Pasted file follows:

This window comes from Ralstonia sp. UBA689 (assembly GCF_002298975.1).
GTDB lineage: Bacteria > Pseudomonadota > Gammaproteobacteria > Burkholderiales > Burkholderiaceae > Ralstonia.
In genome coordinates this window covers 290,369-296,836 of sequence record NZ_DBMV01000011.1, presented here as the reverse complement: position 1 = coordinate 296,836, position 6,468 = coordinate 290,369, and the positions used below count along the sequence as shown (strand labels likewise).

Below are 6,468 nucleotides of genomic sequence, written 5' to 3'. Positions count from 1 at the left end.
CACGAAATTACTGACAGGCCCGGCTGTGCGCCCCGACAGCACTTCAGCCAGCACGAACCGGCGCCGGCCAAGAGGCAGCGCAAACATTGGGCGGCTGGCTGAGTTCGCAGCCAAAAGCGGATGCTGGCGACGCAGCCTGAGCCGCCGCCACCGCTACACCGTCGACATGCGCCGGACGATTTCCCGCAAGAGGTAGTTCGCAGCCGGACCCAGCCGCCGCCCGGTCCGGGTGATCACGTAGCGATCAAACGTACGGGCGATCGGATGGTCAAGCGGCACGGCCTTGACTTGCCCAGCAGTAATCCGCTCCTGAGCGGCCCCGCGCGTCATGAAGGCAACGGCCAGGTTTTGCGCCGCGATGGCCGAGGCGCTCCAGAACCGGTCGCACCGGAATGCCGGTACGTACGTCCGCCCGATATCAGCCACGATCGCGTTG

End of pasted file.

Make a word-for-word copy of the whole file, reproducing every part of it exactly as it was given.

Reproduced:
This window comes from Ralstonia sp. UBA689 (assembly GCF_002298975.1).
GTDB lineage: Bacteria > Pseudomonadota > Gammaproteobacteria > Burkholderiales > Burkholderiaceae > Ralstonia.
In genome coordinates this window covers 290,369-296,836 of sequence record NZ_DBMV01000011.1, presented here as the reverse complement: position 1 = coordinate 296,836, position 6,468 = coordinate 290,369, and the positions used below count along the sequence as shown (strand labels likewise).

Below are 6,468 nucleotides of genomic sequence, written 5' to 3'. Positions count from 1 at the left end.
CACGAAATTACTGACAGGCCCGGCTGTGCGCCCCGACAGCACTTCAGCCAGCACGAACCGGCGCCGGCCAAGAGGCAGCGCAAACATTGGGCGGCTGGCTGAGTTCGCAGCCAAAAGCGGATGCTGGCGACGCAGCCTGAGCCGCCGCCACCGCTACACCGTCGACATGCGCCGGACGATTTCCCGCAAGAGGTAGTTCGCAGCCGGACCCAGCCGCCGCCCGGTCCGGGTGATCACGTAGCGATCAAACGTACGGGCGATCGGATGGTCAAGCGGCACGGCCTTGACTTGCCCAGCAGTAATCCGCTCCTGAGCGGCCCCGCGCGTCATGAAGGCAACGGCCAGGTTTTGCGCCGCGATGGCCGAGGCGCTCCAGAACCGGTCGCACCGGAATGCCGGTACGTACGTCCGCCCGATATCAGCCACGATCGCGTTG